Kids Put YSU Students’ Exhibits to the Test
YOUNGSTOWN, Ohio – While the exhibits varied from group to group, 175 Youngstown State University students had one goal in common: Wow kids.
For the third year in a row, freshman engineering students at the university put together prototypes for Oh Wow! The Roger & Gloria Jones Children’s Center for Science and Technology. On Thursday, 50 designs the YSU students assembled were given their first test run as 300 kindergarteners and fourth-graders from Warren City Schools came to the center.
Some students were more interested in the long-standing favorites that have been installed at Oh Wow – such as the TV station weather set and hurricane wind simulator – while others worked their way through the museum front to back, stopping at each exhibit, YSU students included.
The prototypes ranged from a solar-powered slot-car track to a wood seesaw with barbell weights on each end. The children were challenged to make it balance.
“No two groups did the same thing. It was completely up to them to come up with their own idea for the project,” said Kerry Meyers, director of the first-year engineering program at YSU.
As part of the curriculum, freshman engineering students must create an exhibit that “can teach children about science, technology, engineering or math,” she added. “They come up with an exhibit that could inspire kids to think about those areas.”
The semester-long assignment is more than just fun for kids in grade school, Meyers noted. It also gave the YSU freshmen experience in working on projects in the real world.
“It’s not just coming up with an idea. It starts with that, but then you have to go through a process of developing solutions to problems, getting design feedback and redesigning based on that,” she said. “This is a whole life cycle of a design they’re doing with this project.”
Suzanne Barbati, executive director of Oh Wow, said that both groups of students benefit and the contest also propels the science museum forward.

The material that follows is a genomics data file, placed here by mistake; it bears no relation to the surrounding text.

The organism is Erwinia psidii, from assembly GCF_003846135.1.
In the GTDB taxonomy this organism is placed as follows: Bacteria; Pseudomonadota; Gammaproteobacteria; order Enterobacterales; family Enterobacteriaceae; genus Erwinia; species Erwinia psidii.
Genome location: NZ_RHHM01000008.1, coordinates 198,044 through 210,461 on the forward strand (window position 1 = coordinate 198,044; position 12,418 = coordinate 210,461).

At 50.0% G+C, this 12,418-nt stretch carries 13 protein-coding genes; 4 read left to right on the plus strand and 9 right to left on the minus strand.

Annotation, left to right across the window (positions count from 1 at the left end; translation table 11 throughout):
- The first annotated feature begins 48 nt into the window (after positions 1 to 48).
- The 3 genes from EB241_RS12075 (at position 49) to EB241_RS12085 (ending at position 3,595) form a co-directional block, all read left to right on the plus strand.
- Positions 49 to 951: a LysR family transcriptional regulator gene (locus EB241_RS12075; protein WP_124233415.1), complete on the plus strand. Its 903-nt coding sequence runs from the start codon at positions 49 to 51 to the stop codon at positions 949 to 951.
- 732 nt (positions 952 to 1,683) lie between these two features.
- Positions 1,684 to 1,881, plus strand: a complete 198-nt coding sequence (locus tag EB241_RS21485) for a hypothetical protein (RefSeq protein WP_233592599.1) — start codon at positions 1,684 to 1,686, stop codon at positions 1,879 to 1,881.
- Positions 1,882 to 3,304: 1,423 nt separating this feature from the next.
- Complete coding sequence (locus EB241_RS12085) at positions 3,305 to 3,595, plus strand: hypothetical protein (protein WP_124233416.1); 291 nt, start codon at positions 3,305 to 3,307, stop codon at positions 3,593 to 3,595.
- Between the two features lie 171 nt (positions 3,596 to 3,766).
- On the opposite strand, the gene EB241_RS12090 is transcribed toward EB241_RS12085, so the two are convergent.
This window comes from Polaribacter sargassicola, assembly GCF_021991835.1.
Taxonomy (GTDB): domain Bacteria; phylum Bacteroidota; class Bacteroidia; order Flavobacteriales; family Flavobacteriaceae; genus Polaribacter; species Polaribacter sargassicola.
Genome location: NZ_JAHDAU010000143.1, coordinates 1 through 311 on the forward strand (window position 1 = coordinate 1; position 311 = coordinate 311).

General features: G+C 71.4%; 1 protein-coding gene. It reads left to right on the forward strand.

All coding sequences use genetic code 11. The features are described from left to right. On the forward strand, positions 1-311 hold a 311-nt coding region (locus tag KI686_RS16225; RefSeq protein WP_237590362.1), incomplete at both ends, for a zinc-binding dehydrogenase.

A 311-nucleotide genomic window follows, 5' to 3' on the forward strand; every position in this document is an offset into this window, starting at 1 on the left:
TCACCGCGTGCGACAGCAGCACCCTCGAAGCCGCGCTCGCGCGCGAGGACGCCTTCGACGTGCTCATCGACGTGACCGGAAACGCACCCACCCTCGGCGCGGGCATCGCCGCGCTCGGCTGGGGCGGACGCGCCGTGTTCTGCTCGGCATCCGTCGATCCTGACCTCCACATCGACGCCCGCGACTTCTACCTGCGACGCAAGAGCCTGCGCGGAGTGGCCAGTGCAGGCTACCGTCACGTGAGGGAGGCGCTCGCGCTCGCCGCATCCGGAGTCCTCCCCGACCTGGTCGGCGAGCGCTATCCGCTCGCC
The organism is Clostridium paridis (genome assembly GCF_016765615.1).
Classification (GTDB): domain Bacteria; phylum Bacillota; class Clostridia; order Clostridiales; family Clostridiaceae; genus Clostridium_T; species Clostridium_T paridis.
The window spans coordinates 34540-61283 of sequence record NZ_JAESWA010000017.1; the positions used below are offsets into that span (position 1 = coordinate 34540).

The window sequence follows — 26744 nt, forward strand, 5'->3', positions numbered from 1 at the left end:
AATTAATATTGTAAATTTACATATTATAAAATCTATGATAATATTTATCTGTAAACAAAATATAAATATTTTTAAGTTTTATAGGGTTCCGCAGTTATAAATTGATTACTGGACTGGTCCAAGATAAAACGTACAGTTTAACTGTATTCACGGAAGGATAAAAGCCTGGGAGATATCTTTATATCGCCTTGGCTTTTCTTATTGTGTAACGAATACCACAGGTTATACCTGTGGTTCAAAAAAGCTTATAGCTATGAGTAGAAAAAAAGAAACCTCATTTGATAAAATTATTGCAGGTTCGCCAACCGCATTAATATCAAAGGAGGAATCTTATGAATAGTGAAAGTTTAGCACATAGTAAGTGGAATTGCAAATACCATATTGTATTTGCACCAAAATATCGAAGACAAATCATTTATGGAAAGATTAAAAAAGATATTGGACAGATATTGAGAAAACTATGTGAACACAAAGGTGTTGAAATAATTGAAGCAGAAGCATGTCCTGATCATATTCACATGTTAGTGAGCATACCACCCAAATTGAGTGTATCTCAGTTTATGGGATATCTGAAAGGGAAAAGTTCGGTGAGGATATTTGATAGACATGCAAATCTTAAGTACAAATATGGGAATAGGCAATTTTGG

“It helps us meet our clients’ expectations that we will regularly have new exhibits and experiences. We can take advantage of these great young minds to build those exhibits,” she said. “And it builds a great relationship with YSU’s STEM College.”
And with 300 young inquiring minds testing each and every prototype, she added, the freshman should learn something from the five- and 10-year-olds testing their products.
“We’re very concerned about durability and safety with all of our exhibits, along with the ability to clean and maintain them and the costs associated with those issues,” Barbati explained. “These younger students will help the YSU students understand that just through interaction. They’ll learn what they need to do to make their designs more accessible, more durable, more secure for kids.”
Sure enough, only minutes into the event, groups started to notice problems with their designs. The four-man group who put together the light-powered slot cars realized their table was too high and so had to resort to either holding the students up so they could hold the light over the car — or simply show the students how it worked.
Another group, who built the air compressor rockets, realized that the lever to shoot the foam dart into the air was sometimes too big to for kindergarteners to grasp securely.
For some YSU students, whether their design was 100% complete was less important than dealing with the pupils. Brandon Haldiman, a chemical engineering student, said getting a fully functional exhibit ready for display wasn’t his biggest concern.
“It was an afterthought. The big thing was getting the experience and having fun with it,” he said. “It’s just nice to have fun with the kids for this. I want to see smiles on the kids’ faces, see them have fun.”
After the event, which rotated the groups of YSU students about once an hour, the groups will have 2½ weeks to improve their designs based on the comments the Warren children made. On April 23 and 28, the revised prototypes will be on display in Moser Hall at YSU. On the 30th, a committee from Oh Wow will judge the top design from each group, the winner to become an exhibit at the center.
Two projects caught Barbati’s eye just a minute into the event.
“There’s one using underwater speakers that we’re really excited for because it’s something that could be incorporated into our rhythm machine,” she said. “And there’s another one connected to our water table that will let visitors move sand and water in new ways.”
Pictured: Brothers Zachary and Andrew Meyers test one of the YSU student’s exhibits.
Copyright 2018 The Business Journal, Youngstown, Ohio.
Published by The Business Journal, Youngstown, Ohio.
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